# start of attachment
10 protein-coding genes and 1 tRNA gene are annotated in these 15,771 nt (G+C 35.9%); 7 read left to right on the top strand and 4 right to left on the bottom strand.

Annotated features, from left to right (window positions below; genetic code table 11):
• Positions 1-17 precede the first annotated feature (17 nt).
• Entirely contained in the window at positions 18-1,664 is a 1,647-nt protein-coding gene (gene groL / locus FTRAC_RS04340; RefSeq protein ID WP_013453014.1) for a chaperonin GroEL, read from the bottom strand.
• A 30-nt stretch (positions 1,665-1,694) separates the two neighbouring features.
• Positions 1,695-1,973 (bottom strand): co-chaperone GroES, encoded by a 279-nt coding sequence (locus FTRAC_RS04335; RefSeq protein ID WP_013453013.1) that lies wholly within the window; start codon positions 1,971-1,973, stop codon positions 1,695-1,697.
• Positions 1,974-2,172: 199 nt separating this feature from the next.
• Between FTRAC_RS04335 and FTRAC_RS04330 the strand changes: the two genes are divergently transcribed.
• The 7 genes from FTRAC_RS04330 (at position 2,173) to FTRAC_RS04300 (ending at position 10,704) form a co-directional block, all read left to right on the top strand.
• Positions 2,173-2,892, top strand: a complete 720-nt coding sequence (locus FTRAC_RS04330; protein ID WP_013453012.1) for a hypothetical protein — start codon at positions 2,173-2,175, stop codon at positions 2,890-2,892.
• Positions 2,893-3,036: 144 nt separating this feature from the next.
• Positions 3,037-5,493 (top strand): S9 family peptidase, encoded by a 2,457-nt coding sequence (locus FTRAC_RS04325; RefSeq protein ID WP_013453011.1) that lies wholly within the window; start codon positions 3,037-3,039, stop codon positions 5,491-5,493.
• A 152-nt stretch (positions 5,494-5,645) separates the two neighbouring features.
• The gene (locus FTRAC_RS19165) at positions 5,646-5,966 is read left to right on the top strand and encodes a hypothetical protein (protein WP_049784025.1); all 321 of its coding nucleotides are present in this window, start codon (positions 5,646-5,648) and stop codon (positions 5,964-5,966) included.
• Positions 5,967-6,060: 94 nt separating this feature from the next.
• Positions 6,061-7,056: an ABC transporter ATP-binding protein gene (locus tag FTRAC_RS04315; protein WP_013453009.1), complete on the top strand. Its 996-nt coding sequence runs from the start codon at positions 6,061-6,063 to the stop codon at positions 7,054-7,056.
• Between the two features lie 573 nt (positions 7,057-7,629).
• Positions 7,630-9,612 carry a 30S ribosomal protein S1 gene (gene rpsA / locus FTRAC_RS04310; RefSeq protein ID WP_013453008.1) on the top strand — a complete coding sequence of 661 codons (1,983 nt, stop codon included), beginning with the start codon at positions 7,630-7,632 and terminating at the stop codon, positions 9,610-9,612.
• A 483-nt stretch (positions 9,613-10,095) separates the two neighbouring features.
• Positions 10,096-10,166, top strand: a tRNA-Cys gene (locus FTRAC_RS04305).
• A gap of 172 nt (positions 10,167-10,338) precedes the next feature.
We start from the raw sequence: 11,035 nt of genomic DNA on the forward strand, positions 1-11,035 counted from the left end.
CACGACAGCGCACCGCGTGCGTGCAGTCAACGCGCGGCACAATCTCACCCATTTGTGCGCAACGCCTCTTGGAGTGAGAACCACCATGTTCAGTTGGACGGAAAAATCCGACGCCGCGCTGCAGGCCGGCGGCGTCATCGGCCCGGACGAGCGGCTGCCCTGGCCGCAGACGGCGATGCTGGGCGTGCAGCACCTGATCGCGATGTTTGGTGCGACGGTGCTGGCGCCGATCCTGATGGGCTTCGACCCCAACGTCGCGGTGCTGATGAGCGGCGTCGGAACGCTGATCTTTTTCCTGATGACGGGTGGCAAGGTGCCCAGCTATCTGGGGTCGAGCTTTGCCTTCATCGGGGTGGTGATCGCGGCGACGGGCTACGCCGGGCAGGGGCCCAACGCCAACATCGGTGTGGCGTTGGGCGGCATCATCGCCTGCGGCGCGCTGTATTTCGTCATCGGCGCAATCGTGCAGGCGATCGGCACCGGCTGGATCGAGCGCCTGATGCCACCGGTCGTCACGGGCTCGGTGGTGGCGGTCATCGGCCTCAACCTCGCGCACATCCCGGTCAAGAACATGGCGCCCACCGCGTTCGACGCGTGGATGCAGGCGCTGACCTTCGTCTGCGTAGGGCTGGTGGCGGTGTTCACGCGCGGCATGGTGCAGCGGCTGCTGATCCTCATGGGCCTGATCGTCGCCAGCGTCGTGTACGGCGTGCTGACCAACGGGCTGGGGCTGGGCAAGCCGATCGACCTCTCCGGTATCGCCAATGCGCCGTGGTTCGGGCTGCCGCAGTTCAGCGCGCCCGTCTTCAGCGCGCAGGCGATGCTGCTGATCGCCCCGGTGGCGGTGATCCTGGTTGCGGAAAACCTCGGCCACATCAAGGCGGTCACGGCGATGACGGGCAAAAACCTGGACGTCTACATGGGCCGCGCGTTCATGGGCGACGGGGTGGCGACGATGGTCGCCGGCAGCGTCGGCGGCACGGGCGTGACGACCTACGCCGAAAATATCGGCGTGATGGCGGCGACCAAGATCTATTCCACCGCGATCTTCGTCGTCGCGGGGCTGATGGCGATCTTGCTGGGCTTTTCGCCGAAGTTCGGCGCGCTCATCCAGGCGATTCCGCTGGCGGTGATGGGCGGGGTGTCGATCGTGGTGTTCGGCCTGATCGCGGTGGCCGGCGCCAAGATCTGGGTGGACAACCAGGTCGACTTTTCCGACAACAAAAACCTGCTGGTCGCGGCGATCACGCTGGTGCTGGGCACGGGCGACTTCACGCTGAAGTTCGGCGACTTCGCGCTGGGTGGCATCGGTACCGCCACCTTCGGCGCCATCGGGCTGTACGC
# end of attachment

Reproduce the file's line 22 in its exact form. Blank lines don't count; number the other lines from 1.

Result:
We start from the raw sequence: 11,035 nt of genomic DNA on the forward strand, positions 1-11,035 counted from the left end.